The amount of time you spend using project management software and other tools is totally dependent upon the project complexity, risk, available time, etc. As a result, it's imperative for a project manager to spend his/her time wisely. A project manager should be focused on creating and managing the project schedule. Spending too much time using the tool to perfect the schedule can be hazardous to the project and the team.

Tuesday, March 3, 2009

PM Thought of The Week: Manage Your Tasks

A while ago I read David Allen's book "Getting Things Done" and was impressed. In his book, Allen documents a personal management system that categorizes one's tasks as items that should be: 1) done immediately, 2) deferred to a later date, 3) transferred to someone else, or 4) dropped.

I incorporate a similar management system into my personal and professional life. If you find you do not have enough time to get all your work done in a day, consider this simple 4-step process:
  1. Incorporate a good task management tool: There are plenty of free task list tools on the market. Spend some quality time looking for the tool that will work well for you. I use the iPhone product "TouchTodo" to manage and synch tasks with my Google Calender. Using TouchTodo along with Google Calendar, I always have my task list at hand!
  2. Review your tasks in the morning: Try to focus on no more than 3-5 of your most critical tasks each day. If you a lot of overdue tasks, declare the day a "catch up day" and don't add new tasks to your list.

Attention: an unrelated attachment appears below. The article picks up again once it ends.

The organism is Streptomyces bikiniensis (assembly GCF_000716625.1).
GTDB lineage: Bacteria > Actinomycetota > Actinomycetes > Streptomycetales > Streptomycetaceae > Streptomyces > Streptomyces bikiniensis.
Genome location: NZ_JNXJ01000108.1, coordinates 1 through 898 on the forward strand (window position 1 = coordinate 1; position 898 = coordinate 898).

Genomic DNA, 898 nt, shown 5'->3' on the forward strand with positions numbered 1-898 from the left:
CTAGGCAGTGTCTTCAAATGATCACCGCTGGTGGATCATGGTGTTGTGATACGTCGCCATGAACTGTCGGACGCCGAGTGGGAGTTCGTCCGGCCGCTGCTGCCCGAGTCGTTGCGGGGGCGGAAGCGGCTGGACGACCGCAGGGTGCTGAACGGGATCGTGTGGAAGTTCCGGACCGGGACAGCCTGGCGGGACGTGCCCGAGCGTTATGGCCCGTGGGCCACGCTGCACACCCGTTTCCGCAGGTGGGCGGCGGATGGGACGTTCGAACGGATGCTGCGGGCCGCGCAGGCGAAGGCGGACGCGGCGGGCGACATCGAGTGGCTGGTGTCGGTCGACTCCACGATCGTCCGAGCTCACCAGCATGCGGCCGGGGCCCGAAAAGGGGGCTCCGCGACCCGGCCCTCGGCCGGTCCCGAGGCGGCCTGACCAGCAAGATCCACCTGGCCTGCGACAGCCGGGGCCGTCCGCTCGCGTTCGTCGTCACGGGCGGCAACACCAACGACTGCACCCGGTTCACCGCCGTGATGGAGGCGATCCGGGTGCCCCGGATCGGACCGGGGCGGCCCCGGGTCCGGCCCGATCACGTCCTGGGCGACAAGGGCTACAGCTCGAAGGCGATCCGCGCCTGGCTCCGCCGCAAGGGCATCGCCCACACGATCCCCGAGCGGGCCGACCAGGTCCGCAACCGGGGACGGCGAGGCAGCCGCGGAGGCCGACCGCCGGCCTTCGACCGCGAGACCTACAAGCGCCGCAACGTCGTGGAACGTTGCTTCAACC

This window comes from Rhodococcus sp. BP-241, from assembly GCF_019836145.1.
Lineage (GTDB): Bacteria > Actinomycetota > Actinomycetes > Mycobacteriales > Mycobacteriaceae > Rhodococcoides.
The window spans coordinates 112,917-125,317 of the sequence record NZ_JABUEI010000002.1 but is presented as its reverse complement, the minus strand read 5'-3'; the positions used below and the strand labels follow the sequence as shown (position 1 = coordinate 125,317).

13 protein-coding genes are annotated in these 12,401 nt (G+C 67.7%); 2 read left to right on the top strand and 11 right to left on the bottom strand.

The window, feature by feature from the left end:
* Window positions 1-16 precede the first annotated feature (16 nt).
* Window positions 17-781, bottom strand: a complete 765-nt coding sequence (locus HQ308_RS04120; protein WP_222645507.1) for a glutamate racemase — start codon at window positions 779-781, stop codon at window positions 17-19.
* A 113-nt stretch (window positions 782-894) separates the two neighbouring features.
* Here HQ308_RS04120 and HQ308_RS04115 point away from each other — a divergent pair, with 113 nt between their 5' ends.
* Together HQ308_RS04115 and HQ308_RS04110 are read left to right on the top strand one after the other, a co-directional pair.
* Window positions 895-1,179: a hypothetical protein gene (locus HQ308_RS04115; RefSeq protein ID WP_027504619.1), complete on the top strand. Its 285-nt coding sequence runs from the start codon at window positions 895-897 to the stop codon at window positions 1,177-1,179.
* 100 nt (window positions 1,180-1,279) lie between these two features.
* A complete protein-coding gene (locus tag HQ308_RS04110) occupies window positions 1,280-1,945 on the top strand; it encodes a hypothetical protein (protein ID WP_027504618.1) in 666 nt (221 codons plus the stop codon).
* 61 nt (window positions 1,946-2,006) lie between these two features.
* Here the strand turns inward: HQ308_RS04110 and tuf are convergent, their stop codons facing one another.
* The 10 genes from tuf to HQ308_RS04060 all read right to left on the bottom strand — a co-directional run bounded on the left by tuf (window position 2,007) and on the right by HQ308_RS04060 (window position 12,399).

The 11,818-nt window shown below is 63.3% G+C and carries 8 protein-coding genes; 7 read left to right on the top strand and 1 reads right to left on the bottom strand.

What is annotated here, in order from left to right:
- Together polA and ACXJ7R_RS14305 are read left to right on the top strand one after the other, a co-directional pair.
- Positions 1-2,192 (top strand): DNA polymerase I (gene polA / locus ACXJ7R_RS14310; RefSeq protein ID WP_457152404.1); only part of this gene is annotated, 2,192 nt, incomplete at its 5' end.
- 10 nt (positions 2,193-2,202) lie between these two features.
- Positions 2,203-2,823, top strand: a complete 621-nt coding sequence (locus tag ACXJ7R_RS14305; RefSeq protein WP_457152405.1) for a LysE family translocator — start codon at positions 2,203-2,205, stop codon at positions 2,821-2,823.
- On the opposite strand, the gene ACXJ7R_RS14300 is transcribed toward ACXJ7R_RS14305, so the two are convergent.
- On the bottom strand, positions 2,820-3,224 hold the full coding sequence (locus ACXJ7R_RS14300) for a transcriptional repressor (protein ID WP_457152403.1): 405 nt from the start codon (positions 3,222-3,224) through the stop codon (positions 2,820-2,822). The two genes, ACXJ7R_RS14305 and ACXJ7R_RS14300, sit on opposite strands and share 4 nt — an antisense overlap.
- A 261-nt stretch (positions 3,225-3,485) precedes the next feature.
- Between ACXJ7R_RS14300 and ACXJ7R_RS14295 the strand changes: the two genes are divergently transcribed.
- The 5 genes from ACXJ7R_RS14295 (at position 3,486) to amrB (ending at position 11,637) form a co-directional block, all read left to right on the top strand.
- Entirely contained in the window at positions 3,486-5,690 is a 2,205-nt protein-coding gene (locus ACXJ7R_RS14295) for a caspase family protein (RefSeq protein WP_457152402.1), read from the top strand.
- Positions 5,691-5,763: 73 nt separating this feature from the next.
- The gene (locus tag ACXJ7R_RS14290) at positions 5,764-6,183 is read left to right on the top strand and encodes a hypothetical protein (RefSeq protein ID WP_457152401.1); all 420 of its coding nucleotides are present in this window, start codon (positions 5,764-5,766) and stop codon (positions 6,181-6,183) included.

3. Complete your tasks: Cross off tasks as they are completed and move on to the next item on your list. Challenge yourself to get through your list before the day ends. I am less stressed when I make some sort of game out of completing tasks too.
  4. Update your task list at the end of the day: Review your task list to ensure tasks are completed, categorized and prioritized correctly. Reviewing tasks at the end of the day builds a sense of accomplishment and gets you motivated to complete tomorrow's tasks.
In summary, don't overwhelm yourself with tasks. You may have a lot to do, but you can't do everything at once. As I create tasks, I move them to a bucket of "no due date" tasks unless a due date is absolutely necessary. As I review tasks in the morning or evening, I look for tasks in my "no due date" bucket that can be completed in the next day or two. This helps me keep my day much more manageable.

Wednesday, February 25, 2009

PM Thought of The Week: Emphasize Strengths, Develop Weaknesses

Everyone has strengths and weaknesses, including project managers. But how many of us periodically take a "hard" at what we do well and what we don't do so well? If you're someone who doesn't review your strengths and weaknesses, consider this 5-step plan:
  • Identify Your Strengths
    What do you do best? What's the best way to incorporate your strengths into your career? If today's plan gets off track, how can your strengths help get back on track?
  • Identify Your Weaknesses
    What are your challenges? What's a good plan to help improve your challenges? How can you turn your challenges into strengths?
  • Get Feedback from Your Support Group
    What does your support group think your strengths and weaknesses are? What would they suggest you do to take advantage of your strengths and develop your challenges? How can you incorporate feedback into an action plan?
  • Emphasize Your Strengths, Develop Your Weaknesses
    Implement your action plan to exploit what you do well and improve in the areas where you are challenged. Make adjustments as needed.
  • Review Strengths & Weaknesses Monthly
    Each month, repeat the plan starting at step 1. Add a monthly task to your to do list today as a reminder.
The bottom line: Always seek to make yourself a better Project Manager and a better "you".